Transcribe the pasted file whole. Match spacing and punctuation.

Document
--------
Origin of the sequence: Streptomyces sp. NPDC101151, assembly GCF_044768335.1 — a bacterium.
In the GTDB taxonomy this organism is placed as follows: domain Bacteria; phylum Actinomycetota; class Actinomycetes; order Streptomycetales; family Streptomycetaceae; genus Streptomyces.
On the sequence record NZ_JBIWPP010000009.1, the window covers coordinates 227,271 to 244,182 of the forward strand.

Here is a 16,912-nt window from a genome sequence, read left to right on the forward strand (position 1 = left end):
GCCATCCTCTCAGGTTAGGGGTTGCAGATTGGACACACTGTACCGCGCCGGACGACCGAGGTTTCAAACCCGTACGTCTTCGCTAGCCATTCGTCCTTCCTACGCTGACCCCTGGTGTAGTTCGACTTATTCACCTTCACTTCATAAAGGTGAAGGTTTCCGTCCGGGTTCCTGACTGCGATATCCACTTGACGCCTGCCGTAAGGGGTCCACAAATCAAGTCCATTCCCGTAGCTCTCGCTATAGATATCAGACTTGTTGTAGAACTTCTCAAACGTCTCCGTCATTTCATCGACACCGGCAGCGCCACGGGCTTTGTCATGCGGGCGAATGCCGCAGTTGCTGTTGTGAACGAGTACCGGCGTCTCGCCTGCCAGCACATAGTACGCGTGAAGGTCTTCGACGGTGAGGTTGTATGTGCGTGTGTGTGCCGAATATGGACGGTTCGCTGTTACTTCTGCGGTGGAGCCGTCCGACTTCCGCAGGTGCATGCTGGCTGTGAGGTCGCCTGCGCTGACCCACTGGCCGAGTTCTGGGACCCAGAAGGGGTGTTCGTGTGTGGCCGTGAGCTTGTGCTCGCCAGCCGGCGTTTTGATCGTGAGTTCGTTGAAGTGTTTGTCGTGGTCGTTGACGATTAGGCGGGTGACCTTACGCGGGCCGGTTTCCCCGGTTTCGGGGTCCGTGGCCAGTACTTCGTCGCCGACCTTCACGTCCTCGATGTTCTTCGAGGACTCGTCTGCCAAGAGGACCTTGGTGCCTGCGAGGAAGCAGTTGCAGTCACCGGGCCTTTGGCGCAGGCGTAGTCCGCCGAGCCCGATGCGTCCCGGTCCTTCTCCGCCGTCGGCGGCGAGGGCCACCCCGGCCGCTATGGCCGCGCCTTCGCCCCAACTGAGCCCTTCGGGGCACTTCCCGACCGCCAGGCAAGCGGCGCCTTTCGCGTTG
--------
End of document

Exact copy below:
Origin of the sequence: Streptomyces sp. NPDC101151, assembly GCF_044768335.1 — a bacterium.
In the GTDB taxonomy this organism is placed as follows: domain Bacteria; phylum Actinomycetota; class Actinomycetes; order Streptomycetales; family Streptomycetaceae; genus Streptomyces.
On the sequence record NZ_JBIWPP010000009.1, the window covers coordinates 227,271 to 244,182 of the forward strand.

Here is a 16,912-nt window from a genome sequence, read left to right on the forward strand (position 1 = left end):
GCCATCCTCTCAGGTTAGGGGTTGCAGATTGGACACACTGTACCGCGCCGGACGACCGAGGTTTCAAACCCGTACGTCTTCGCTAGCCATTCGTCCTTCCTACGCTGACCCCTGGTGTAGTTCGACTTATTCACCTTCACTTCATAAAGGTGAAGGTTTCCGTCCGGGTTCCTGACTGCGATATCCACTTGACGCCTGCCGTAAGGGGTCCACAAATCAAGTCCATTCCCGTAGCTCTCGCTATAGATATCAGACTTGTTGTAGAACTTCTCAAACGTCTCCGTCATTTCATCGACACCGGCAGCGCCACGGGCTTTGTCATGCGGGCGAATGCCGCAGTTGCTGTTGTGAACGAGTACCGGCGTCTCGCCTGCCAGCACATAGTACGCGTGAAGGTCTTCGACGGTGAGGTTGTATGTGCGTGTGTGTGCCGAATATGGACGGTTCGCTGTTACTTCTGCGGTGGAGCCGTCCGACTTCCGCAGGTGCATGCTGGCTGTGAGGTCGCCTGCGCTGACCCACTGGCCGAGTTCTGGGACCCAGAAGGGGTGTTCGTGTGTGGCCGTGAGCTTGTGCTCGCCAGCCGGCGTTTTGATCGTGAGTTCGTTGAAGTGTTTGTCGTGGTCGTTGACGATTAGGCGGGTGACCTTACGCGGGCCGGTTTCCCCGGTTTCGGGGTCCGTGGCCAGTACTTCGTCGCCGACCTTCACGTCCTCGATGTTCTTCGAGGACTCGTCTGCCAAGAGGACCTTGGTGCCTGCGAGGAAGCAGTTGCAGTCACCGGGCCTTTGGCGCAGGCGTAGTCCGCCGAGCCCGATGCGTCCCGGTCCTTCTCCGCCGTCGGCGGCGAGGGCCACCCCGGCCGCTATGGCCGCGCCTTCGCCCCAACTGAGCCCTTCGGGGCACTTCCCGACCGCCAGGCAAGCGGCGCCTTTCGCGTTG